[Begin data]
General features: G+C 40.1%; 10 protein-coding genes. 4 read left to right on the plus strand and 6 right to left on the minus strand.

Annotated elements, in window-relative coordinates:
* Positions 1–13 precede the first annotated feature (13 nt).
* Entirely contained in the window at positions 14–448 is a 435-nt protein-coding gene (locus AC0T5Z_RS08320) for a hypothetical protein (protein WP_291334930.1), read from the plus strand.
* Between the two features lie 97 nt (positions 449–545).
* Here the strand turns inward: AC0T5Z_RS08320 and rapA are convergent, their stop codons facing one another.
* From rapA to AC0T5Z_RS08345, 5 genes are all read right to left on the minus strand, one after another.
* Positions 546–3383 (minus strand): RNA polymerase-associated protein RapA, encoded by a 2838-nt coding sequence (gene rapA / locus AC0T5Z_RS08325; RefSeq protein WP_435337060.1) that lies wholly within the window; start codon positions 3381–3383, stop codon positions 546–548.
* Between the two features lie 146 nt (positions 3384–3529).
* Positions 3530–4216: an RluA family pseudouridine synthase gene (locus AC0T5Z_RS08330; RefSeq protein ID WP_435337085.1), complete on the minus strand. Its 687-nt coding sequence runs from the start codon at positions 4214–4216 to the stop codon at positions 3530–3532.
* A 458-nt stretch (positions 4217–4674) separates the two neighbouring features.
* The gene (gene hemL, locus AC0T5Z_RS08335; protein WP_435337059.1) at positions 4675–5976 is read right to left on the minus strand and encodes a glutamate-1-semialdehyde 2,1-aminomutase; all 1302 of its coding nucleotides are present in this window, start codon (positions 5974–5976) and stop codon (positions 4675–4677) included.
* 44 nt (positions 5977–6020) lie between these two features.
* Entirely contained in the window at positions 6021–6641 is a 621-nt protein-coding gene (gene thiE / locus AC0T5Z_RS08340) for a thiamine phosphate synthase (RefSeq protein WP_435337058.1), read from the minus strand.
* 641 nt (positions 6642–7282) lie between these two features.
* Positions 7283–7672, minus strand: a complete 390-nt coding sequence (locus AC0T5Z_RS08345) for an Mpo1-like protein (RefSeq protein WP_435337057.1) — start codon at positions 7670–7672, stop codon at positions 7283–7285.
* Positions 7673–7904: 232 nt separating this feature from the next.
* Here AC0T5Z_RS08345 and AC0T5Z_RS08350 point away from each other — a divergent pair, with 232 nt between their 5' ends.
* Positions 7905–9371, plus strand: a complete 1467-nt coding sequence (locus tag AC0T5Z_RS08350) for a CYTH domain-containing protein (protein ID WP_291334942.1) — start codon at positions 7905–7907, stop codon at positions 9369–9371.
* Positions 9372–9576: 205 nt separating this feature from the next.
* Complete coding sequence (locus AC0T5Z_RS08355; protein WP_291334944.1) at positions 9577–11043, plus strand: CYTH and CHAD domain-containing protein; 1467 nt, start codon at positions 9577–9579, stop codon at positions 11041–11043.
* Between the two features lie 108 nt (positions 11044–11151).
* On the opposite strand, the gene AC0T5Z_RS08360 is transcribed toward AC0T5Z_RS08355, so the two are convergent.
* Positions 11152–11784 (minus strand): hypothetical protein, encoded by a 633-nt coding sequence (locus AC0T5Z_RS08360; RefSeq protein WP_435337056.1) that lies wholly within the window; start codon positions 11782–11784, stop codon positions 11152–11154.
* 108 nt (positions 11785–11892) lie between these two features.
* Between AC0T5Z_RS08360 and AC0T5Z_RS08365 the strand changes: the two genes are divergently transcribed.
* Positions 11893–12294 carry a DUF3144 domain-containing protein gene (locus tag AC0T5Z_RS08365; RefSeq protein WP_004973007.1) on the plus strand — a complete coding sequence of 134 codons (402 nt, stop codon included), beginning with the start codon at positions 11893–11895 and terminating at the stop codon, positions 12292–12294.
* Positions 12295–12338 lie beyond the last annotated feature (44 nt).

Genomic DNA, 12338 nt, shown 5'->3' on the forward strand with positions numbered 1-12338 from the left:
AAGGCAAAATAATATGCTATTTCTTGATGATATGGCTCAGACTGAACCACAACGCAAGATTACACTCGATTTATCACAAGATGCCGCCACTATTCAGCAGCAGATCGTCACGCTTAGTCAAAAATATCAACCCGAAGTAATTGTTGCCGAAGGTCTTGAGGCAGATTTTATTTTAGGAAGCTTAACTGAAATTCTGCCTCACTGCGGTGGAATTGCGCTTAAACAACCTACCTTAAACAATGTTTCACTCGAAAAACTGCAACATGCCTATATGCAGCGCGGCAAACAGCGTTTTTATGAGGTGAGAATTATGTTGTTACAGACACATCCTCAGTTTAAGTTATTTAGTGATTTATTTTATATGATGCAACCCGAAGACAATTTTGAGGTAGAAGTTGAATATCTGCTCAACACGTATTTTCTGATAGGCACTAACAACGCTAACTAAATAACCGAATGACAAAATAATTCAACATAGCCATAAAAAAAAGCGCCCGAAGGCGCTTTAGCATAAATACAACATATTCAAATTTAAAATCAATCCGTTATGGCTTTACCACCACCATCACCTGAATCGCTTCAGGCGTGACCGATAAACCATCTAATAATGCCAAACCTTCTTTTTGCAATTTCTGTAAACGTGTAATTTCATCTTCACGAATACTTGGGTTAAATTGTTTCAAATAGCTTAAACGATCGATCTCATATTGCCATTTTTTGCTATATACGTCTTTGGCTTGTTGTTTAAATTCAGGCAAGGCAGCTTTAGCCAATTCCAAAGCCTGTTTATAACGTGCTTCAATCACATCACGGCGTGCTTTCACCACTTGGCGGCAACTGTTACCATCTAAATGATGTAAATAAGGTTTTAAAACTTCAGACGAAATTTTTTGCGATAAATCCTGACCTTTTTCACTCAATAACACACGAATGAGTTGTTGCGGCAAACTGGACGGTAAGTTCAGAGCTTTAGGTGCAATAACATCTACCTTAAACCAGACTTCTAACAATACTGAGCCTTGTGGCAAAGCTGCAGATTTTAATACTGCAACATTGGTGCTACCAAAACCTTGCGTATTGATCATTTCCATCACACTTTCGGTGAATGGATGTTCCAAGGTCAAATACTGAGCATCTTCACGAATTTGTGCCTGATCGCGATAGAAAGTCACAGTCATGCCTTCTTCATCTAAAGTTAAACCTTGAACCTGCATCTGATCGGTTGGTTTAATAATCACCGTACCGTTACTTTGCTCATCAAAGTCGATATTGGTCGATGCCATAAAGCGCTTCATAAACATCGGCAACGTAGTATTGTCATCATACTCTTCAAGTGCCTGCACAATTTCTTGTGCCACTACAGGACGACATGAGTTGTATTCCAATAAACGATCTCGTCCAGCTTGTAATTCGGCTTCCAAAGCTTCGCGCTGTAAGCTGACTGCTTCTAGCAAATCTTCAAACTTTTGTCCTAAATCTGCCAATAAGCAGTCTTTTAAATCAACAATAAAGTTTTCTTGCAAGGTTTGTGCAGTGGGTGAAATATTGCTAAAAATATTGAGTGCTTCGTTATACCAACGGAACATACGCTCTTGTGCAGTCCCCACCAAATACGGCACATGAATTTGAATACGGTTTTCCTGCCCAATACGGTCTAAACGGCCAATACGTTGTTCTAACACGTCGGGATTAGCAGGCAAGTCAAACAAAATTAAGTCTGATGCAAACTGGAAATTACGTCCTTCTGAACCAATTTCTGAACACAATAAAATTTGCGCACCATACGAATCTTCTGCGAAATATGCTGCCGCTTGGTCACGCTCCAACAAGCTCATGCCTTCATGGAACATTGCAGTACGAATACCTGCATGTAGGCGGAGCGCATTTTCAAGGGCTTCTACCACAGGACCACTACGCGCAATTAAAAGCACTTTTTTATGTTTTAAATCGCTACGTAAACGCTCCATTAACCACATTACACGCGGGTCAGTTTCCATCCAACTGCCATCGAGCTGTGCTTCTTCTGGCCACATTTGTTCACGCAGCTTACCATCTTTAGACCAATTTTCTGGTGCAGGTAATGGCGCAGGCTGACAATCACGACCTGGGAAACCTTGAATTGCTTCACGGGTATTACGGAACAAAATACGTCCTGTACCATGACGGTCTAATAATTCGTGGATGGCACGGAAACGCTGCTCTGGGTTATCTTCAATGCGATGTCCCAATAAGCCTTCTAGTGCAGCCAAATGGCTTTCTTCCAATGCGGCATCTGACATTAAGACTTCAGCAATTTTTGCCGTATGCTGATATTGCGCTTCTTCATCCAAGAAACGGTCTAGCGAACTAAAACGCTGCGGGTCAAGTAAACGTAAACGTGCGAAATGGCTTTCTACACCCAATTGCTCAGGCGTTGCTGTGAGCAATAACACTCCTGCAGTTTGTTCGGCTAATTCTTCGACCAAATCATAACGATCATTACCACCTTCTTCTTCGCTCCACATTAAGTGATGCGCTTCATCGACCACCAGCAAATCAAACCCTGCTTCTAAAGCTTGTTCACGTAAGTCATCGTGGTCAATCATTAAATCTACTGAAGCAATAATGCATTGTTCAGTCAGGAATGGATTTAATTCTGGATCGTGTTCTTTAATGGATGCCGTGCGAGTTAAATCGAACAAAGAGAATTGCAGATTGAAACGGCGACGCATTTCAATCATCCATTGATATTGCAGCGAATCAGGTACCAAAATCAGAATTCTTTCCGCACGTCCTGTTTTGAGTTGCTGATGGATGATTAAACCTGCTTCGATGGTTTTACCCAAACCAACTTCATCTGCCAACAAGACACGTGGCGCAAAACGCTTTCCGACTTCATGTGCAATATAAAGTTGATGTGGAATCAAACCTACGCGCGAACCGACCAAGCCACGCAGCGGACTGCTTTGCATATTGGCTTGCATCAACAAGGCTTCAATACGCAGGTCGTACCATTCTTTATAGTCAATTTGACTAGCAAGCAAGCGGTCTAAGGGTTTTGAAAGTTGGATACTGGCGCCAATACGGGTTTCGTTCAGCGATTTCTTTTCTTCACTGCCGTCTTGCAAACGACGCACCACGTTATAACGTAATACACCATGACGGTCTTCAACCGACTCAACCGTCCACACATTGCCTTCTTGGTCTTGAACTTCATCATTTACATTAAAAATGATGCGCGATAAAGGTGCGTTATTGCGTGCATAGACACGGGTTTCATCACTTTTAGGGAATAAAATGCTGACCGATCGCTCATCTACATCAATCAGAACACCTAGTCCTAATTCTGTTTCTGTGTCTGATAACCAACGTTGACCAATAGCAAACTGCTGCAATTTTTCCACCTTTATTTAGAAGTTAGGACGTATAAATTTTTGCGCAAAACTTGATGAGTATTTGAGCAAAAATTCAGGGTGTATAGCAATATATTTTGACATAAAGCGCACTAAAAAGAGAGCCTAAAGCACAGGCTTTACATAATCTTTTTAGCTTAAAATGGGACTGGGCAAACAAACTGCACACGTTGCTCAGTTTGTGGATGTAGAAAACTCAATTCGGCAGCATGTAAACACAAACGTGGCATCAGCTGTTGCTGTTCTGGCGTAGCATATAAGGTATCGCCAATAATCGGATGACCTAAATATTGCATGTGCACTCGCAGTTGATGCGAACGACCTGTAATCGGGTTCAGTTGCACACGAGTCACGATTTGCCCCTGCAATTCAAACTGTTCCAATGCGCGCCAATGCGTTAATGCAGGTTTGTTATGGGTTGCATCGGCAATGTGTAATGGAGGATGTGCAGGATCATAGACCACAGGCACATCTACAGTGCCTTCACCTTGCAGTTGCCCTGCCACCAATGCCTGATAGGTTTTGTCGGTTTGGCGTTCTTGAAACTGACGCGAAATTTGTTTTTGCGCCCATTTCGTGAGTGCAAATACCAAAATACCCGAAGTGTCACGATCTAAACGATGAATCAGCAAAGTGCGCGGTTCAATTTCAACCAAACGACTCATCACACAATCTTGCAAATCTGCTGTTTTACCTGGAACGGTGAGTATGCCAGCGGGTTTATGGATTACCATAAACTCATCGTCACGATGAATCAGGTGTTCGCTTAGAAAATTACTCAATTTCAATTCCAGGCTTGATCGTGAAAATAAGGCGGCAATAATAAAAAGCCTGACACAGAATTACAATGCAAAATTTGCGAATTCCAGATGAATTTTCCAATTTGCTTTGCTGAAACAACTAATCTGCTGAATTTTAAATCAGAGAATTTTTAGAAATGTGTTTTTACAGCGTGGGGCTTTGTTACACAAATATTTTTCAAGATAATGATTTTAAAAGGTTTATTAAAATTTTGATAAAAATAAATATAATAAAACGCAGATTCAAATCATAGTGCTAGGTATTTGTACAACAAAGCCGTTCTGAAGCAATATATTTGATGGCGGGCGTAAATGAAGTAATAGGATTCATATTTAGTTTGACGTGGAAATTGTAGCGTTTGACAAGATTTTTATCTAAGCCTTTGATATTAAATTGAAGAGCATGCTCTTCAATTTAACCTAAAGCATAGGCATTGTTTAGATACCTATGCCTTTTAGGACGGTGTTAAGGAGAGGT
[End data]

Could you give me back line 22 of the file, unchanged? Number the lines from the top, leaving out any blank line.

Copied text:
* Between the two features lie 108 nt (positions 11044–11151).